The author also manages to use every cliche he could think of, from "too fast to live, too young to die" to describing Sid Vicious (at least he spelled it right!)
Mason surveys the landscape for piracy and finds it everywhere, from music remixing to viral hip-hop videos.
Rolf Dobelli

Most Helpful Customer Reviews

10 of 11 people found the following review helpful By Antonio Lopez on June 11, 2008
Format: Hardcover
This book is slightly maddening. The intention is valid: to steer people towards thinking about piracy in a new light. The "pirate's dilemma" is whether to persecute and shut down piracy, or to recognize it as a kind of creative competition. If you can't beat them, join them. The thrust of Mason's argument can be summarized by the two models of music industry approaches to P2P file sharing: either go the route of Apple and create a cheap, viable option for consumers, or the RIAA route and sue its customers.

As a former DJ, Mason cuts and pastes his way through the book with anecdotes. At first I found the approach a little obnoxious-- a kind of overly cheerful airline-style of magazine writing. As a former punk, I found the whole chapter on punk capitalism a little superficial, which lacked a discussion of a really important DIY capitalist, Discord Records. The section of the "Tao of Pirates" was also missing an important discussion of pirate culture, i.e. the black beard types that are so discussed so interestingly in Wilson's Pirate Utopias. I think the word pirate is used too general. Basically, anyone under 50 is a pirate these days, and I don't thing that's true. Also, the remix section failed to credit Dada.

But as I read on, I warmed up to the book and found the discussion of guerrilla marketing and hip hop pretty good. There was some history and anecdotes that I wasn't aware of, so I was pleasantly surprised here and there. Still, if you want a more in-depth analysis of the economic situation of open source, read Benkler's
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19 of 26 people found the following review helpful By Steve Adams on January 8, 2008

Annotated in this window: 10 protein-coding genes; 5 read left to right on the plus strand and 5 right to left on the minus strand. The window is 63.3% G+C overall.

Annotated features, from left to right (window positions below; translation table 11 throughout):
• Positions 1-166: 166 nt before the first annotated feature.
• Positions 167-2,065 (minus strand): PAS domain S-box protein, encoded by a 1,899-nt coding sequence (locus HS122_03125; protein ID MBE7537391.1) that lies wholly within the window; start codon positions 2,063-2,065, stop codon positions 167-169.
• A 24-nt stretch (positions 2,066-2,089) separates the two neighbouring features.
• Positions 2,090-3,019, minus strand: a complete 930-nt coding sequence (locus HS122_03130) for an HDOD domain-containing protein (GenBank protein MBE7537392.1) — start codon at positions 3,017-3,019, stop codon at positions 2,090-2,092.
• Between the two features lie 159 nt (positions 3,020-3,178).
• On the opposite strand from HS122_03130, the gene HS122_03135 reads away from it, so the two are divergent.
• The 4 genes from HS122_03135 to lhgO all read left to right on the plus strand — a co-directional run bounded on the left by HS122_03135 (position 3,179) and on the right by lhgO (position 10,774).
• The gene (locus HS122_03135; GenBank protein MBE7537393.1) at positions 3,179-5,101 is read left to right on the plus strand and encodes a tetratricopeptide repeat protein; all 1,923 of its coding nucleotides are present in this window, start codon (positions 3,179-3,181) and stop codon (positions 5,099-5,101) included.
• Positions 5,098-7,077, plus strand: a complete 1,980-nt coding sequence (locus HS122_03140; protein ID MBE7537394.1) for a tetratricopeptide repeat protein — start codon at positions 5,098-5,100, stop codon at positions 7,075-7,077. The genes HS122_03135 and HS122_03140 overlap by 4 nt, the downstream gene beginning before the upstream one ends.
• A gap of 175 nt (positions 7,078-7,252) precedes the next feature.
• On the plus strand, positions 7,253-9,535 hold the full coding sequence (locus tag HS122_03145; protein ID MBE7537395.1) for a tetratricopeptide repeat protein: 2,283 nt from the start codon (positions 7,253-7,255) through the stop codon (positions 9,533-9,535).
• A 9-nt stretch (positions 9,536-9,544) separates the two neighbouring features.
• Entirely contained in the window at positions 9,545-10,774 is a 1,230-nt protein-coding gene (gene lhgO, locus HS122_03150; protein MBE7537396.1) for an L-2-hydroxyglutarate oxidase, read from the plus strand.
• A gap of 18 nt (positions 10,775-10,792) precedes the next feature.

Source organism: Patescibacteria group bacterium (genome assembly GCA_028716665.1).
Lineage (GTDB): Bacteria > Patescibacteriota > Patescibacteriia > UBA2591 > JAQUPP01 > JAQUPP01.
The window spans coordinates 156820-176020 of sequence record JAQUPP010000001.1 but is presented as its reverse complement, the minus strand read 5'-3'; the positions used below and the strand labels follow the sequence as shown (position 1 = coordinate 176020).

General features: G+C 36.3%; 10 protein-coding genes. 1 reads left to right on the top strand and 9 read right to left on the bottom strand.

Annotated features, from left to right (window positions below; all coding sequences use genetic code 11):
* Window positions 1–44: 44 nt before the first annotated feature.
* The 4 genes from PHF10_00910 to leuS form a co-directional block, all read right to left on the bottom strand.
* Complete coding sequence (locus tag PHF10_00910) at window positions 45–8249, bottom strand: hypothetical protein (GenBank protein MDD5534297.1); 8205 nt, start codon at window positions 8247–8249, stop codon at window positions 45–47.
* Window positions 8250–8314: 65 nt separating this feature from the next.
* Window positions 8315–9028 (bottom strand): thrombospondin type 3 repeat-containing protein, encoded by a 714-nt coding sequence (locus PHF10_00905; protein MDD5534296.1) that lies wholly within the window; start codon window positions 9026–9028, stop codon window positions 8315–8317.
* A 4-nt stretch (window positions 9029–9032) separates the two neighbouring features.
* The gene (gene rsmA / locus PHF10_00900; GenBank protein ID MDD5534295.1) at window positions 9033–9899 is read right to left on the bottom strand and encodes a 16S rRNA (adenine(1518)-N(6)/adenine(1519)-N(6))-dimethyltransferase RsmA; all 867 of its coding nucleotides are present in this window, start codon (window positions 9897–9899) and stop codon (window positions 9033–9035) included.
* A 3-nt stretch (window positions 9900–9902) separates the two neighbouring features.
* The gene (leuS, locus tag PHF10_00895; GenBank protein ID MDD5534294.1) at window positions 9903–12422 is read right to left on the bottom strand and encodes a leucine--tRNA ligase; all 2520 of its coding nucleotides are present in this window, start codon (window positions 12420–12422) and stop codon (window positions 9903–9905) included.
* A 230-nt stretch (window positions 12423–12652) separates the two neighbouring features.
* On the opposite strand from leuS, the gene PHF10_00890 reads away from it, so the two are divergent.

Format: Hardcover
Earlier this year Matt (the author) sent me a message and said that he was writing a book about how corporations have trouble adapting to the changing times and needs of people in the Information Age. Just recently he started his blog The Pirate's Dilemma ([...]) that explains this phenomenon further every day. I couldn't wait for the book to drop so I asked him to shoot me was already forthcoming and it appeared in the mail the very next day via his publicist. Let me break it down for y'all:

As we all know, youth culture has helped to change and reshape the world over and over again throughout history. Ever since World War 2 ended and the world at large became aware that teenagers even existed, the world hasn't been the same since. The old saying is that necessity is the mother of invention, whenever there has been an overlooked or under represented segment in society they have made their presence felt by creating their own culture. This culture usually comes with it's own brand of music, dancing or a style of dress. Once this culture hits the public consciousness then corporations develop the need/want to turn this audience into consumers of their product and convey a message to them that they "get" you and support your lifestyle. The thing is that since the advent of cool hunting and mass advertising has oversaturated the marketplace people can just tune out all those advertisments. Furthermore, with so many advances in technology today the knowledgeable consumer can pretty much create their own products and cut out the big corporations.